Installing ZorinOS Core on an SSD and HDD with encryption

Hello everyone,

I want to install zorinOS core on a system with a small ssd and a larger hdd.
I want all of the system partitions on the ssd and the /home partition on the hdd.
I also want to encrypt both drives with 1 password.

I have tried several things after normal/default install, but none of those had the desired effect.

I have the following questions:

  1. What partitions do i need (and their respective sizes
  2. What to do with leftover space on my ssd (a little bit of faster storage could be nice.
  3. Do i need to enable lvm if i want encryption
  4. How do i make sure both drives are encrypted and work with the same password?
  5. There are many contradicting guides. Do i need a /swap, /var /efi?
  6. Should i use btrfs?

Relevant system specs:
Dual boot: No
Ssd: 256gb
Hdd 500gb
Ram: 8gb
Efi boot system

Welcome to the forum RRR.

You will want at least 30GB for your root partition, about the same for your /home partition. Var is part of root and there is a swap file, unless you want hibernation, that is the main reason to have a swap partition (that and if you use VM's)[make it double the size of your ram if you choose this option] .

You can use the tutorial in the tutorials category that runs through partitioning and something else installation method:

Sizes are recommended minimums.

As far as encryption, you may want to try one of the following methods:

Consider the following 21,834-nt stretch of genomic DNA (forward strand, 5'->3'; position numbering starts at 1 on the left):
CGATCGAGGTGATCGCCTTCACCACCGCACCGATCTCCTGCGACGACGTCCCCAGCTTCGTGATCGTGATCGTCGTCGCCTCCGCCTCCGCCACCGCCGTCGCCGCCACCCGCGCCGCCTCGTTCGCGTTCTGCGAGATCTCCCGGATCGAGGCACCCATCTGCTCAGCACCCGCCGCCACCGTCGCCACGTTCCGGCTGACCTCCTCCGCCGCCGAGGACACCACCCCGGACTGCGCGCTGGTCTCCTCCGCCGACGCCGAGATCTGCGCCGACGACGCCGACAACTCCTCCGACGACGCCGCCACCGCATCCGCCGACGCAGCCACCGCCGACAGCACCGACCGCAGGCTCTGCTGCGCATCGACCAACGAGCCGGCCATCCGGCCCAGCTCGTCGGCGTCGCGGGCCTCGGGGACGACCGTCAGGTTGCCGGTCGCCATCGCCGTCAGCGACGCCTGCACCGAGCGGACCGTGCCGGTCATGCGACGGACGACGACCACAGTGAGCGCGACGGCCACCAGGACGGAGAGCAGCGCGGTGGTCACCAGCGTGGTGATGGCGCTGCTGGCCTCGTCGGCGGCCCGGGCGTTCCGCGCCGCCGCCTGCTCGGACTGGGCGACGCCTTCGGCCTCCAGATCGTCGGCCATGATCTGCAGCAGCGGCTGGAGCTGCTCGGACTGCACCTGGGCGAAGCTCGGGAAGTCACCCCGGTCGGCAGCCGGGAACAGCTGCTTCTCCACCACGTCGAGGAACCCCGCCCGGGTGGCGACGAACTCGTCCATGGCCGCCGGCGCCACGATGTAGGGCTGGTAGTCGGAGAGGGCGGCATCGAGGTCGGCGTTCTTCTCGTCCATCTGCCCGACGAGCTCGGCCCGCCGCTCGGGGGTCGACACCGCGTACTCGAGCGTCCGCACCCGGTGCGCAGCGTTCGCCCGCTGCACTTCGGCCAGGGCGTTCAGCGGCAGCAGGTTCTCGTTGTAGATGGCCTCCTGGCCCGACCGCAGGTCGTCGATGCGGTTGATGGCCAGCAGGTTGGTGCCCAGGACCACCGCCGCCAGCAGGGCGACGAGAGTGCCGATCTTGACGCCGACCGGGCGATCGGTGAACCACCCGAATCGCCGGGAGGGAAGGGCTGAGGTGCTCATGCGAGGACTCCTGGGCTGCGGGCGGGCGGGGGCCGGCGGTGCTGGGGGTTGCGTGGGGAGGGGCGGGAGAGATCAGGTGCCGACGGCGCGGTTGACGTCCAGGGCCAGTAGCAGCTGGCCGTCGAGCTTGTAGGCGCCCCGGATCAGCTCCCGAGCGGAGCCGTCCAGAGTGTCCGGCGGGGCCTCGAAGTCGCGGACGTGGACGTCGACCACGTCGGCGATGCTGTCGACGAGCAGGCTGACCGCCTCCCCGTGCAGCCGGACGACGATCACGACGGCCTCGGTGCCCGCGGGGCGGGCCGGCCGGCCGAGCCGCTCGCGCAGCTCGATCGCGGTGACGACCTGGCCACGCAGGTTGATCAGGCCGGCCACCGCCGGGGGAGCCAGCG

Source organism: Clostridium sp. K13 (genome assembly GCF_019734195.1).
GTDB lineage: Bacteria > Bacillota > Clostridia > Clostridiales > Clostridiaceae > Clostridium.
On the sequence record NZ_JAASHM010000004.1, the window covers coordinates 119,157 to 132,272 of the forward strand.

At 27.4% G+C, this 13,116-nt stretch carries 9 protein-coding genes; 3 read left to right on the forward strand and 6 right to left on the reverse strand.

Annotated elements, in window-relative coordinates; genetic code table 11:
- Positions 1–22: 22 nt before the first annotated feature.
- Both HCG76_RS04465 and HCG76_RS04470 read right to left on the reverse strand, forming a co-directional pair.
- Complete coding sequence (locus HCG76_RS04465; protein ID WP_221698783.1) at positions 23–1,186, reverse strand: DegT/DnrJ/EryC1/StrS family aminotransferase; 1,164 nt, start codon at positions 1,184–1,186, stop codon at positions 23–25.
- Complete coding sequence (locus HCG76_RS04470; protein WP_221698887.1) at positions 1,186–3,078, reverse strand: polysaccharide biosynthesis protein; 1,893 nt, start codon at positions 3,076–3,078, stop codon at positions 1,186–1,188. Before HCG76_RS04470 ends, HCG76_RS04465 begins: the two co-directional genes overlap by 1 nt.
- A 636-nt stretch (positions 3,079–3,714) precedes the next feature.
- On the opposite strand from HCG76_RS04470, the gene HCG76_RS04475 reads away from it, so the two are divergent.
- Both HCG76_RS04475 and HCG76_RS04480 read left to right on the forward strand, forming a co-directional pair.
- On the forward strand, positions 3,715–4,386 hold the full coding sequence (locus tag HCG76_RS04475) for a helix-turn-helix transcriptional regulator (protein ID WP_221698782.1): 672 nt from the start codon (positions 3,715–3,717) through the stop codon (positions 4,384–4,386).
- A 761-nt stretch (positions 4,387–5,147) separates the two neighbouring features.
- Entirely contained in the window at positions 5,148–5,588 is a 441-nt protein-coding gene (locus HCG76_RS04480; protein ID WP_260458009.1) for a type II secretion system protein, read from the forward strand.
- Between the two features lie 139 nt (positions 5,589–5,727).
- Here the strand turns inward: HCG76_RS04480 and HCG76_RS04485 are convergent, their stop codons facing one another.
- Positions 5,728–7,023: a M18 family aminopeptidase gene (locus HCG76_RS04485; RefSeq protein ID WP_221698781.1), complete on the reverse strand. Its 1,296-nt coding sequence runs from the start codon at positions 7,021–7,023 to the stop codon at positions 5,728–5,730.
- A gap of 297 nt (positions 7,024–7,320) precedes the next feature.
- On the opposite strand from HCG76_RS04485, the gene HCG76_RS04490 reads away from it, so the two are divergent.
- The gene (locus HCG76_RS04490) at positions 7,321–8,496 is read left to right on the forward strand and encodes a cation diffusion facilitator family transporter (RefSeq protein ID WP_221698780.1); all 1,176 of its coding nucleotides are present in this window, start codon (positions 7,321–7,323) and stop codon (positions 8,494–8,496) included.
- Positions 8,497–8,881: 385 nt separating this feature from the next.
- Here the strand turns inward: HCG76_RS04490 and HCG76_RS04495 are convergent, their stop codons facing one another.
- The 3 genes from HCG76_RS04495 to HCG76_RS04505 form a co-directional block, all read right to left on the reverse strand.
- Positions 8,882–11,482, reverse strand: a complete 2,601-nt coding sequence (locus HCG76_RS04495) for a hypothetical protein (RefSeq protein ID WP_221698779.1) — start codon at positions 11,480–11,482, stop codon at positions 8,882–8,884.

Though this is normally overkill for anyone who is not in government or accessing top secret level documentation. Since Linux is inherently secure with the standard permissions and sandboxing of all processes, it begs the question, why do you need encryption on the fs level?

My thoughts for #1: Partitioning during installation

1 Like

Any way to setup luks for both drives and have it work the same as luks for one drive?

And i don't think fde is overkill, especially if it only requires a password on boot. It is on a laptop i take with me frequently, and that is a good way to keep my files secure (incl. My password vault, crypto wallets etc.).

Without fde, i could still access the files by booting into another live os.

It is a bit misleading to say you need to be a secret agent to benefit from fde, especially when you take your machine to many different places in a powered off state. Putting in an extra password isn't a hassle for me at all.

You could enable the administrator bios password, require it to access the hard disk and would have less issues setting up encryption. Since encryption is overkill for me i use this option. There is no limit on password size or what characters you can use.

I don't use encryption and wouldn't know where to begin to enable it per partition or for boot.